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Title: An applied genre analysis of the discursive practices in insurance contexts.
Author: Yeung, Oscareale
Awarding Body: University of Surrey
Current Institution: University of Surrey
Date of Award: 2013
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In the insurance sales process, agents make use of marketing brochures to inform potential clients of both the coverage and the exclusions in an insurance product. As this professional genre plays an important role in this industry, it has been identified. as the research topic for this study with particular reference to Hong Kong (HK) and Mainland China. The focus of the study is on the production and interpretation of, the discourse features, the tactics in conveying and reconciling the positive messages (covered items) and the negative messages (excluded items), as well as their intercultural differences, in a corpus of selected brochures. The study analyses the chosen genre adopting Critical Genre Theory (Bhatia, 2004) covering four perspectives, i.e. Textual, Ethnographic, Socio-cognitive and Socio-critical. To suit this multi-perspective model, data have been collected not only from a text analysis of the corpus of brochures, but also from questionnaire surveys (one for HK brochure writers and one for HK insurance agents). It was found that the production of HK brochures relies on both an internal team with particular expertise and external sources, i.e. an advertising agency. Results indicate that verbal devices (e.g. synonymy and nominalization) and non-verbal devices (e.g. family photos and occupying less space) are used to convey positive and negative messages. The use ~ of conditions and disclaimers to reconcile these conflicting messages is also frequent in brochures of both locations. For the interpretation of brochures, surprisingly, agents rather than clients are the primary readers and users whose opinions offer useful feedback to brochure writers. These findings not only contribute new knowledge to the study of professional discourse, but also serve as guidelines for brochure writers and agents in the profession. Lastly, the findings offer students discourse strategies in reconciling conflicting messages in two different cultures.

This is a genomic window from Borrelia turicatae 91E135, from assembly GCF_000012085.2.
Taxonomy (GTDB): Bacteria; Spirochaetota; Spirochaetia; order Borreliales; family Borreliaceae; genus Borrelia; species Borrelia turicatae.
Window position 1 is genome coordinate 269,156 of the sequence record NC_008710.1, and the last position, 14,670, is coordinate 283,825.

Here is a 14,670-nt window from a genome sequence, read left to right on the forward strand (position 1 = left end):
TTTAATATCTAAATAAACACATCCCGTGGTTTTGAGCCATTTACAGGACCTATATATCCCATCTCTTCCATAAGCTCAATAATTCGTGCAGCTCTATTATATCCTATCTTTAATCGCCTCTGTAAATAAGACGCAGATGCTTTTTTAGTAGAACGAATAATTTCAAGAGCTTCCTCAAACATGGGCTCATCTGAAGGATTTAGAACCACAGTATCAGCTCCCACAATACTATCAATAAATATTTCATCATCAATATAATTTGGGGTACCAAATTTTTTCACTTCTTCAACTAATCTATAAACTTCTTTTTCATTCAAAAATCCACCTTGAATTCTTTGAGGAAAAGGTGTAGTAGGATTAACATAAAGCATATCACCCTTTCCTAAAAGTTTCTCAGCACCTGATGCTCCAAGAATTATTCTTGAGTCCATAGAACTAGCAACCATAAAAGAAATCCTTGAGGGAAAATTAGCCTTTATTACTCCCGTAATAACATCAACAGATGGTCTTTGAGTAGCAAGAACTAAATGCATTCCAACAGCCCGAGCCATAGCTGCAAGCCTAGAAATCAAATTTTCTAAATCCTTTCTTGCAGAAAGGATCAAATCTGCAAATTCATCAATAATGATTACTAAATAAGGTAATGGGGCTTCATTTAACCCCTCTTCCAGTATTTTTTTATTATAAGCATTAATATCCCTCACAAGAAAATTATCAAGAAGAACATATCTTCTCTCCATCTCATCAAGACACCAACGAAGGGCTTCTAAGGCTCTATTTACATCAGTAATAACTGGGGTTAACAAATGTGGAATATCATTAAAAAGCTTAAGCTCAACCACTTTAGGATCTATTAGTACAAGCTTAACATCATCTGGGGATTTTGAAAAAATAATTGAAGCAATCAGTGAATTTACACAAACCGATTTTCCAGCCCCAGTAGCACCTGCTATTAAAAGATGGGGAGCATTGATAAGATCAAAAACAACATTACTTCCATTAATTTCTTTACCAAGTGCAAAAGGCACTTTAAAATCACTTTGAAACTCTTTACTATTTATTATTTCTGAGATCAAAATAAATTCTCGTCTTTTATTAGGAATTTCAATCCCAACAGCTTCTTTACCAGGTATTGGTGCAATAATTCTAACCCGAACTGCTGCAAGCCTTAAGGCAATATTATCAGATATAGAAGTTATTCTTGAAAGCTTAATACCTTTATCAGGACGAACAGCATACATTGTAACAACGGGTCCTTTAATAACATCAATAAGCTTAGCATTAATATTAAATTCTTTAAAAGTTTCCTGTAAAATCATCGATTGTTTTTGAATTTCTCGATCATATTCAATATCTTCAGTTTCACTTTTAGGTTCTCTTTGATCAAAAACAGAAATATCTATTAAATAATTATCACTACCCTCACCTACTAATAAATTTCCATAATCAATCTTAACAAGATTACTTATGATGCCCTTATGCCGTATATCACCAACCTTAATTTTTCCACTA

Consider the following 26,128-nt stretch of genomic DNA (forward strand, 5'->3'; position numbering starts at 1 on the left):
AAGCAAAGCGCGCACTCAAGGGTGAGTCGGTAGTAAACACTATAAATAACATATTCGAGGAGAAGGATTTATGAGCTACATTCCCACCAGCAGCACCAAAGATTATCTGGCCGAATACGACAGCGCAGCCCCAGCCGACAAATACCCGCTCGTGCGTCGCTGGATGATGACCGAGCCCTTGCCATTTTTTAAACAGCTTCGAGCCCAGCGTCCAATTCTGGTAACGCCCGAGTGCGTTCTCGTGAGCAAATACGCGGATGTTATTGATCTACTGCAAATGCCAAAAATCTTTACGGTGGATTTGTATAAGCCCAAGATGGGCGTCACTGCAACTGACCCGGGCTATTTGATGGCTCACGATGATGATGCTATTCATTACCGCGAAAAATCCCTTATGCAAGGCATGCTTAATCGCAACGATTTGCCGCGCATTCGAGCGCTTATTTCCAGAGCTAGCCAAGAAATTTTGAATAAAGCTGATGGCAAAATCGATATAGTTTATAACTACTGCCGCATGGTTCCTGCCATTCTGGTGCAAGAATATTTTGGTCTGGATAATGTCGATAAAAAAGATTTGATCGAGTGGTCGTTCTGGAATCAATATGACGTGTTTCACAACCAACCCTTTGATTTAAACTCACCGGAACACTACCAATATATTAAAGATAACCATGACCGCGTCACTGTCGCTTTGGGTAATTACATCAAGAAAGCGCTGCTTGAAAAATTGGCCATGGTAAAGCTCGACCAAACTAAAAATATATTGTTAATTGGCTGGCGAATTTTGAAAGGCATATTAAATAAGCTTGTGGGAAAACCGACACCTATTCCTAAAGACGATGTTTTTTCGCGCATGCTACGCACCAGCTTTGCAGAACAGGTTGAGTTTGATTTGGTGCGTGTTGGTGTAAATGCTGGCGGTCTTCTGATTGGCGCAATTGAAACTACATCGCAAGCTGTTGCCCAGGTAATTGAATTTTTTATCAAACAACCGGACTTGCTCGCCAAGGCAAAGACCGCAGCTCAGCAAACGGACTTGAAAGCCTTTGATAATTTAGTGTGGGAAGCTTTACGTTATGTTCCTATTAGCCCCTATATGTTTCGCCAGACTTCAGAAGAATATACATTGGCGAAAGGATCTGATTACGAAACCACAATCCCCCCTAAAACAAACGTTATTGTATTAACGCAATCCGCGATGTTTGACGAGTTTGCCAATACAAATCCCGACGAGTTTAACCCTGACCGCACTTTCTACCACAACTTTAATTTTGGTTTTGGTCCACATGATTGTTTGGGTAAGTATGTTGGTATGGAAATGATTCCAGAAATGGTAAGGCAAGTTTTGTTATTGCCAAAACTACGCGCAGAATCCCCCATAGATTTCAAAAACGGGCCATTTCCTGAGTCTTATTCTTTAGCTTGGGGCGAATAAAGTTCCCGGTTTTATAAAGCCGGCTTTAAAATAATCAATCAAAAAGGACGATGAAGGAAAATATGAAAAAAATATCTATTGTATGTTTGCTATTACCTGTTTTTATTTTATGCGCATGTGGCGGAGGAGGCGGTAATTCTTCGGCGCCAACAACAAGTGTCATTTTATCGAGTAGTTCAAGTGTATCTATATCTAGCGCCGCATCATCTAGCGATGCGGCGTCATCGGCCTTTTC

Supervisor: Not available Sponsor: Not available
Qualification Name: Thesis (Ph.D.) Qualification Level: Doctoral
EThOS ID:  DOI: Not available